Belfast Telegraph

I almost quit, says Joe Gormley

Centurion goal hero Joe admits he nearly walked out on Reds shortly after joining

By Conor McLaughlin

He may be the Danske Bank Premiership's most feared predator but that might never have been the case had Joe Gormley had his way.

After taking his season's goal tally to 20 with a hat-trick in Cliftonville's 7-0 thumping of Ballymena United, the 24-year-old admitted he'd had his heart set on a move back to the Amateur League during a tricky start to life with the Reds, only to be talked out of it by coaches old and new.

His 2011 switch from Crumlin Star - who were based at Solitude at the time - did not produce immediate fireworks and Gormley admits he gave serious consideration to calling it quits with Tommy Breslin's side.

"I just want to play football and I wasn't really getting many matches at the start," he reflects.

"It was frustrating being on the bench and maybe only playing for a few minutes at a time and I'd actually thought about leaving just so I could go and play somewhere else.

"Thankfully, Tommy and the coaches Skin (Gerard Lyttle) and Minto (Peter Murray) were good to me and (Crumlin Star boss) Sean Brown told me to stick at it, give it a year and see what happened at the end of that."

Reds fans may forever be in Brown's debt now that Gormley has surpassed the 100 goal tally in 159 Cliftonville appearances, with only the club's all-time top scorer, Dr Kevin McGarry, having hit the century mark quicker - beating their modern day marksman by just THREE games.

Gormley still trails the legendary 1950s sharpshooter by some 71 strikes but, at his current rate of net-busting, is on course to assume the leading scorer's mantle sometime towards the end of next season- not that he's given it much thought.

"I don't really care about records or anything like that," he added. "It's nice when people tell me about them and it's a good feeling to know you've achieved something but I just like playing football and trying to score as many goals as I can."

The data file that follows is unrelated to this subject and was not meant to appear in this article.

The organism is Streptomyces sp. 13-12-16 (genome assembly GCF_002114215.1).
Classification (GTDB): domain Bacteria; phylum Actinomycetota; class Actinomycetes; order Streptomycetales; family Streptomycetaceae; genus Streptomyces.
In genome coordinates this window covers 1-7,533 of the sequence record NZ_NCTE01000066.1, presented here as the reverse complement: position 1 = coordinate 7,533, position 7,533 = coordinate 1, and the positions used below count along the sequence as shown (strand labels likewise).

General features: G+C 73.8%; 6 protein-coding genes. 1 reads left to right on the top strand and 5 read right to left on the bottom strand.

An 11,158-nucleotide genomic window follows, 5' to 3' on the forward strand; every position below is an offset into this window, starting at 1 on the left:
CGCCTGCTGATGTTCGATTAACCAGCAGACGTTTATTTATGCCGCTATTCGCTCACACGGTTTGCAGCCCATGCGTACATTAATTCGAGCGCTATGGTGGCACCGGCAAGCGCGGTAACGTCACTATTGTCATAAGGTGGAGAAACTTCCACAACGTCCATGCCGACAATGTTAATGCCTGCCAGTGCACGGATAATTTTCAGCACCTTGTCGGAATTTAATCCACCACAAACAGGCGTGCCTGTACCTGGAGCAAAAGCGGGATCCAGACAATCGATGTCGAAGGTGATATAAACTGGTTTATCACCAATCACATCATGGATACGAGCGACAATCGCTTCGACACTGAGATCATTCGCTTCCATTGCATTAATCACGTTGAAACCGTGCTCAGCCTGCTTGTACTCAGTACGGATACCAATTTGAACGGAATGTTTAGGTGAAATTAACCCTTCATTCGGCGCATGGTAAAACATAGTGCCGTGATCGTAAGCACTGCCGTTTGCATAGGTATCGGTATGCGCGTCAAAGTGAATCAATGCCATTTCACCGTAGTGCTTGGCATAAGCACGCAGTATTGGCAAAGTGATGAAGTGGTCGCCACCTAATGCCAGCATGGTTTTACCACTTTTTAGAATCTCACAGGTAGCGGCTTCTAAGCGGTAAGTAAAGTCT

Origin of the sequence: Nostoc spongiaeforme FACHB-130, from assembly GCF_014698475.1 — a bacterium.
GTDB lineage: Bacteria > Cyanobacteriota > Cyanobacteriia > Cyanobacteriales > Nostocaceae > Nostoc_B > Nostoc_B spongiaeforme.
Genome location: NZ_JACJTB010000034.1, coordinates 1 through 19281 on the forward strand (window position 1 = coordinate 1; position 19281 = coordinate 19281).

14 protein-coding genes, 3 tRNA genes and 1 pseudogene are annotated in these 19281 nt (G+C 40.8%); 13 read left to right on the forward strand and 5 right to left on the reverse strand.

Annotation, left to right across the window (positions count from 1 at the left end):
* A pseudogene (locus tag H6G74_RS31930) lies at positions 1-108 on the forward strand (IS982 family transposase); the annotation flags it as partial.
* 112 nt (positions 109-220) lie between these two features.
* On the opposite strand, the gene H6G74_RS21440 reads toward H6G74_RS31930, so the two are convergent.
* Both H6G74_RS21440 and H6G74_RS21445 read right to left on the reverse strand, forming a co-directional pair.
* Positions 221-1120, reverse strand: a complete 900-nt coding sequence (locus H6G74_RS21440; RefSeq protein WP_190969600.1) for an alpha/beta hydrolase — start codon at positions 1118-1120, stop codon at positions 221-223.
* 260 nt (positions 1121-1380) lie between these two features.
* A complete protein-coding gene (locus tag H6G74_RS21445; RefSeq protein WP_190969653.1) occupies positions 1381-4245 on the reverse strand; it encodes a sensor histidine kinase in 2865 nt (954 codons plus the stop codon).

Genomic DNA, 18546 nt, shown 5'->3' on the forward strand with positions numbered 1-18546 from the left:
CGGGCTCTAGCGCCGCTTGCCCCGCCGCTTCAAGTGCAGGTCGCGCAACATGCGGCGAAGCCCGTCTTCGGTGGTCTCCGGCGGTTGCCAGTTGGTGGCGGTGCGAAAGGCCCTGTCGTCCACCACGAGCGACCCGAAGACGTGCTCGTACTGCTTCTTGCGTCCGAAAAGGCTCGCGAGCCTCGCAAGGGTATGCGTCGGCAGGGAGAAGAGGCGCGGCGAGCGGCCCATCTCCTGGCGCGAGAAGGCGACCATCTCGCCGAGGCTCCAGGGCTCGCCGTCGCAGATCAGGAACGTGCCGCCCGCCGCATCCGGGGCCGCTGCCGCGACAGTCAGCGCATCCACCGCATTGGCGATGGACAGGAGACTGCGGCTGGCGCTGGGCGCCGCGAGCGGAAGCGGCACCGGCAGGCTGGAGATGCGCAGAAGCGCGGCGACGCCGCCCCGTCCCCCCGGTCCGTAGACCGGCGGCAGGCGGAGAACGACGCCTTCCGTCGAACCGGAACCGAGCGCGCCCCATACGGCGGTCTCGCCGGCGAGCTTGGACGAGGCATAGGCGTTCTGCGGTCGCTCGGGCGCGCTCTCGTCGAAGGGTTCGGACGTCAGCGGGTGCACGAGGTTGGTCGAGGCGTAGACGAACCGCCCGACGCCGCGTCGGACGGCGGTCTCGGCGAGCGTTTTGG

One statistic which Gormley was keen to stress, however, was the assist he provided for strike partner Davy McDaid to make it 3-0 - "I'd read during the week that he'd set up half of my goals this season so it was nice to give him one back for a change. I don't set too many up, so make sure that's recorded!"

Ballymena are no strangers to thrashings at Cliftonville's hands but there was little sign of what was to come as the sides turned around scoreless at the end of an entertaining first-half.

Both goalkeepers earned their stripes with a string of smart stops; the hosts' Conor Devlin keeping Matthew Tipton and Darren Boyce at bay, while opposite number Dwayne Nelson repelled attempts from Gormley, Martin Donnelly, Stephen Garrett and Ryan Catney.

Indeed, even when Jude Winchester provided the defence-splitting pass from which Donnelly made the 53rd minute breakthrough, few at Solitude could have predicted what was to follow.

The contest arguably hinged on referee Tim Marshall's decision to disallow Mark Surgenor's 60th minute equaliser - the Irvinestown official whistling for an infringement just as the midfielder found the net from an incorrectly awarded corner.

The subsequent free-kick set the wheels in motion for the attack which saw Sky Blues defender Davy Munster pick up a second yellow card and that's when the floodgates opened.

Ballymena simply never got organised after his dismissal and Cliftonville made them pay with ruthless efficiency.

Gormley kick-started a spell of five goals in 12 minutes thanks to yet another inch-perfect Winchester pass and, after setting McDaid up to make it 3-0, Gormley pounced again to register his century strike.

McDaid nabbed his second of the day and Gormley laid claim to the matchball ahead of Jay Donnelly -whose older brother Rory scored four in the Reds' 7-3 win over Ballymena in 2011 - wrapping things up six minutes from time.

Visiting boss Glenn Ferguson admitted he was embarrassed by the scoreline and his team's collapse, but contended: "Tim Marshall has ruined what was a good game of football.

"At 1-0, were well in the game. He's made a bad error in giving us a corner which was never a corner and, as the ball comes in, Mark Surgenor's headed it into the net and [the referee] has given a foul and a free-kick which never was.

"Two wrongs don't make a right, it makes the referee look worse."

Belfast Telegraph


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